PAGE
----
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Background: Clostridium difficile infection (CDI) is recognised as an emerging disease in both humans and some animal species. During the past few years, insights into human CDI epidemiology changed and C. difficile is also considered as an emerging community-acquired pathogen. Certain ribotypes (RT) are possibly associated with zoonotic transmission. The objective of this study was to assess the presence of C. difficile in a population of pets and to characterise the isolates. Results: Faecal samples from a total of 90 diarrhoeic dogs and 24 from exotic animal species (both diarrhoeic and non-diarrhoeic) were analysed. Clostridium difficile was isolated from 6 (6.7%) dogs and one reptile sample (4.2%). Four (66.7%) of the six dog strains were capable of producing toxins. Four known different RTs were detected in dogs (010, 014, 123 and 358) and a new one was found in a faecal sample of an exotic animal. This new RT isolate was negative for all toxin genes tested and belonged to sequence type 347 which has been proposed as a Clade-III member. Importantly, two dog strains showed a stable resistance to metronidazole (initial MIC values: 128 and 48 μg/ml). Conclusions: The results obtained in this study suggest the implementation of antimicrobial susceptibility surveillance programs to assess the prevalence of metronidazole resistance in dogs; molecular studies to elucidate C. difficile metronidazole resistance mechanisms are warranted. Based on the similarity between the ribotypes observed in dogs and those described in humans, the zoonotic transmission should be further explored. Furthermore, exotic animals have shown to harbor uncommon C. difficile strains which require further genomic studies.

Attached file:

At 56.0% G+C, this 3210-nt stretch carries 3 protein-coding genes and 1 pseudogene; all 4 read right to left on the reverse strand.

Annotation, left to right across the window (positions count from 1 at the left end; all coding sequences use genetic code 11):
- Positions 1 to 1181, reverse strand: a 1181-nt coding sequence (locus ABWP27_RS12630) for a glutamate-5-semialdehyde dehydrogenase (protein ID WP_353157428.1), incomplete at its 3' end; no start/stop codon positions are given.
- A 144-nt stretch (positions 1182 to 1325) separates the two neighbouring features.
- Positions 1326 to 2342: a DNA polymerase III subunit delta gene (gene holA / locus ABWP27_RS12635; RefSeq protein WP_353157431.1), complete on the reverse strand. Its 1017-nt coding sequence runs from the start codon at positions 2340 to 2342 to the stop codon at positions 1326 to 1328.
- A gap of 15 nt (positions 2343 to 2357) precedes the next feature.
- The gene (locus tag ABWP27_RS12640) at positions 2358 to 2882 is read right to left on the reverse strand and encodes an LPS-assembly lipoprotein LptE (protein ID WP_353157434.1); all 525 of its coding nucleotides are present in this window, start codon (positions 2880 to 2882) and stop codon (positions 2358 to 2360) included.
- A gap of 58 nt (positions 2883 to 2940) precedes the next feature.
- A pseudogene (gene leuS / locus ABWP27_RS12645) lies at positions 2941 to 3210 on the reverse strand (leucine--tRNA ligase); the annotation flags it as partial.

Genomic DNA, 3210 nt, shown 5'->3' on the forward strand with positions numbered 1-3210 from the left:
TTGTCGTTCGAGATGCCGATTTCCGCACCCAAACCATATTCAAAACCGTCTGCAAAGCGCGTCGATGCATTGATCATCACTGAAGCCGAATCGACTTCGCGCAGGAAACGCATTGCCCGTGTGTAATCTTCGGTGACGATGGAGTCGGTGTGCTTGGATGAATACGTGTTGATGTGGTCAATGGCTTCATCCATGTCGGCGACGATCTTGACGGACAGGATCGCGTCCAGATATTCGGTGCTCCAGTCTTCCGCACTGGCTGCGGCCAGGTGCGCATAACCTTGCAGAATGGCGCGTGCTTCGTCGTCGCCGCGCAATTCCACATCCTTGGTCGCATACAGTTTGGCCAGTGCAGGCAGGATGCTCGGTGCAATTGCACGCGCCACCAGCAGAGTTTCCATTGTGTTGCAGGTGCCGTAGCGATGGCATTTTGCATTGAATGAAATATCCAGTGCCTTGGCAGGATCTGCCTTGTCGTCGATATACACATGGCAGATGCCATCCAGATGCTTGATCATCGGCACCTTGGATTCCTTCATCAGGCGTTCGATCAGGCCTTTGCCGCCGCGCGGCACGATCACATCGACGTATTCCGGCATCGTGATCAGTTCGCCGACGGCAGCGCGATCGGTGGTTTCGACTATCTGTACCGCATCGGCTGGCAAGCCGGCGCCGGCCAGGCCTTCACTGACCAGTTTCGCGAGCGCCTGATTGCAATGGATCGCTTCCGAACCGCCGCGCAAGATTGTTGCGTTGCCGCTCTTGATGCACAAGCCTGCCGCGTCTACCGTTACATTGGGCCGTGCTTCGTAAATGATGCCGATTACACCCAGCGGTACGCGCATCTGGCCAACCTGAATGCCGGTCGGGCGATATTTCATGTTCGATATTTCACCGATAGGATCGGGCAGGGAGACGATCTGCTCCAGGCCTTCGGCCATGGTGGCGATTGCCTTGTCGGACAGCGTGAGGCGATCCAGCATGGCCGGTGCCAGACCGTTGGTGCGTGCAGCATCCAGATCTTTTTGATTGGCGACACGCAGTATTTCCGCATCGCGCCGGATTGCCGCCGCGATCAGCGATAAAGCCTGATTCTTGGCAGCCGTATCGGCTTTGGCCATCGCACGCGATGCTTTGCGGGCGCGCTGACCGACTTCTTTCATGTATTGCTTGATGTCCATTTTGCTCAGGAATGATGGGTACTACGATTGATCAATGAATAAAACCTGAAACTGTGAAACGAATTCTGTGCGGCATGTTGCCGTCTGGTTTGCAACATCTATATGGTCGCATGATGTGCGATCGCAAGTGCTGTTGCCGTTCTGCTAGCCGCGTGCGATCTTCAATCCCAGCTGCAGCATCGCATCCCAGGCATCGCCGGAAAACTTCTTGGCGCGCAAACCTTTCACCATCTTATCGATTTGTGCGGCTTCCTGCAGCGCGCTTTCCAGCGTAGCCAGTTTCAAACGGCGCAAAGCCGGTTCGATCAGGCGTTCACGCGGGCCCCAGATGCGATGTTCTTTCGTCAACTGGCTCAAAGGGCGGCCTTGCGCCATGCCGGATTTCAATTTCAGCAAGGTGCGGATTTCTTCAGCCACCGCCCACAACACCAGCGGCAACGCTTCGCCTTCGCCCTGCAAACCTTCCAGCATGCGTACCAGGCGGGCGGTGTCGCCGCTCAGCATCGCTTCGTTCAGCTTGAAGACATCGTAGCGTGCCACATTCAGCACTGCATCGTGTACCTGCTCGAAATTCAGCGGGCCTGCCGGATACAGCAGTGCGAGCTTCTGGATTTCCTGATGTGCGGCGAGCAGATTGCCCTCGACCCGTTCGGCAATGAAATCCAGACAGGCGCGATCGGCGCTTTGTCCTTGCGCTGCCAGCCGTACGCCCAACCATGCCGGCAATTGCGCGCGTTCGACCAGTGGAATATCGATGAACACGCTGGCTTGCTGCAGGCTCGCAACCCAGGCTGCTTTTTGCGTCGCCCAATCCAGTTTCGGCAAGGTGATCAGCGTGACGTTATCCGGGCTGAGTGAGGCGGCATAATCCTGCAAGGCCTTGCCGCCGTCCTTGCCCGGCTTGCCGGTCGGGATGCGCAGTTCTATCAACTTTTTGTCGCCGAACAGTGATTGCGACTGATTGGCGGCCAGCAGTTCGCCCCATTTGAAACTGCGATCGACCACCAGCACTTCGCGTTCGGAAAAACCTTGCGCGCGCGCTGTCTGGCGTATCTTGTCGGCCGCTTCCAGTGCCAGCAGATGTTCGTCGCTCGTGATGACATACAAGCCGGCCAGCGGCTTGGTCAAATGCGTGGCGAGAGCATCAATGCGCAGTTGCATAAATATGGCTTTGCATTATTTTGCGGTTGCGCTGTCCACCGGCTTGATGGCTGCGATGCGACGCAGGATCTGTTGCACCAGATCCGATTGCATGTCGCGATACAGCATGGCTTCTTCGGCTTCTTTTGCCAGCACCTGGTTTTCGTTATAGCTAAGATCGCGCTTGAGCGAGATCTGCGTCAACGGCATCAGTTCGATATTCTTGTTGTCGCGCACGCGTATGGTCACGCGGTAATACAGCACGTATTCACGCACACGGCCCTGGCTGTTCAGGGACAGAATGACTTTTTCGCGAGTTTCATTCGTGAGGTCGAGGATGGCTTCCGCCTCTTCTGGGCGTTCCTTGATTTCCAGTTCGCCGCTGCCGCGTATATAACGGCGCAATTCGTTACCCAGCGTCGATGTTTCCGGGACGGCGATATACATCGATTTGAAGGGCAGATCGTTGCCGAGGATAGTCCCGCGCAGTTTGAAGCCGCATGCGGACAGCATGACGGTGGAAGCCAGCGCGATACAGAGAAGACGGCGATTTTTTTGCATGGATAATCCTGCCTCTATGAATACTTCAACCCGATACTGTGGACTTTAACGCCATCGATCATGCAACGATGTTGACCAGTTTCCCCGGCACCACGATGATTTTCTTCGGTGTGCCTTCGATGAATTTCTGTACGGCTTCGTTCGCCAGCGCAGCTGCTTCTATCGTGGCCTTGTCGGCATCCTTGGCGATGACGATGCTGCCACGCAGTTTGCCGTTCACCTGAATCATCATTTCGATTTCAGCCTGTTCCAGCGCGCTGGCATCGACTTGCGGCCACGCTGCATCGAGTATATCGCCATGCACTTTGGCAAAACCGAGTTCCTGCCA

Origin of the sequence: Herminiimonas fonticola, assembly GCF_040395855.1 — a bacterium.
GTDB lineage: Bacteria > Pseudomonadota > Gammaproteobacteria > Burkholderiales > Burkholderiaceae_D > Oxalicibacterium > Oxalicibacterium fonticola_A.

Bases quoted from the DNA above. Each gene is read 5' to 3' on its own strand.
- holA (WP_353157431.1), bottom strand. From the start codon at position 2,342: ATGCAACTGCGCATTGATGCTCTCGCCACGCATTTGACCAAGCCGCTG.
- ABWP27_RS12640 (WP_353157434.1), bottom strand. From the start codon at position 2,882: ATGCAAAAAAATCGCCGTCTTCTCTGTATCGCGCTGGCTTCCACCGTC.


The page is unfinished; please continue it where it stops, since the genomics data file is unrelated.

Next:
Andrés-Lasheras, S., Martín-Burriel, I., Mainar-Jaime, R. C., Morales, M., Kuijper, E., Blanco, J. L., … Bolea, R. (2018). Preliminary studies on isolates of Clostridium difficile from dogs and exotic pets. BMC Veterinary Research, 14(1). https://doi.org/10.1186/s12917-018-1402-7